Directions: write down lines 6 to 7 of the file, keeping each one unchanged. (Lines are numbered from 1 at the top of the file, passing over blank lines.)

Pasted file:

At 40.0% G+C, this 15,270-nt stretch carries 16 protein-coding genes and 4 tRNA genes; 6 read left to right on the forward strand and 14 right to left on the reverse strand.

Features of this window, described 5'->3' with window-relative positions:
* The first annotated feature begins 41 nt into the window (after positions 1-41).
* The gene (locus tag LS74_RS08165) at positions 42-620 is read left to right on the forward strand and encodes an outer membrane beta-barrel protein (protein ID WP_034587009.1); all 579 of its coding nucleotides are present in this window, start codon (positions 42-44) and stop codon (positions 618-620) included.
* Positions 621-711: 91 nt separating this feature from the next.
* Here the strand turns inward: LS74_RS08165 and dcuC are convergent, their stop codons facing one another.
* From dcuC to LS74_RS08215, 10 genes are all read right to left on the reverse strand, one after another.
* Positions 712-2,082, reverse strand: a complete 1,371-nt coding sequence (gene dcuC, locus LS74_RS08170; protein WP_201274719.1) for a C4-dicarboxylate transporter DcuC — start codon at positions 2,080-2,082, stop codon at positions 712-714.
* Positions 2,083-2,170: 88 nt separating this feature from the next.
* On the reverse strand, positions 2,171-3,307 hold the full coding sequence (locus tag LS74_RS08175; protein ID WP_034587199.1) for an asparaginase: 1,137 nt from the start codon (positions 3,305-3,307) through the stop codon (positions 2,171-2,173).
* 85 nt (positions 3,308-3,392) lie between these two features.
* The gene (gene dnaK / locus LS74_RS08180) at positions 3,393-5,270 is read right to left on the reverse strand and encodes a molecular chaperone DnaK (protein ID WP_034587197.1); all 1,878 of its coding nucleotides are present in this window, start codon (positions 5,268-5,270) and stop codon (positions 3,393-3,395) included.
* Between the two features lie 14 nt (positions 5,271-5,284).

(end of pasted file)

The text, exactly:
* Here the strand turns inward: LS74_RS08165 and dcuC are convergent, their stop codons facing one another.
* From dcuC to LS74_RS08215, 10 genes are all read right to left on the reverse strand, one after another.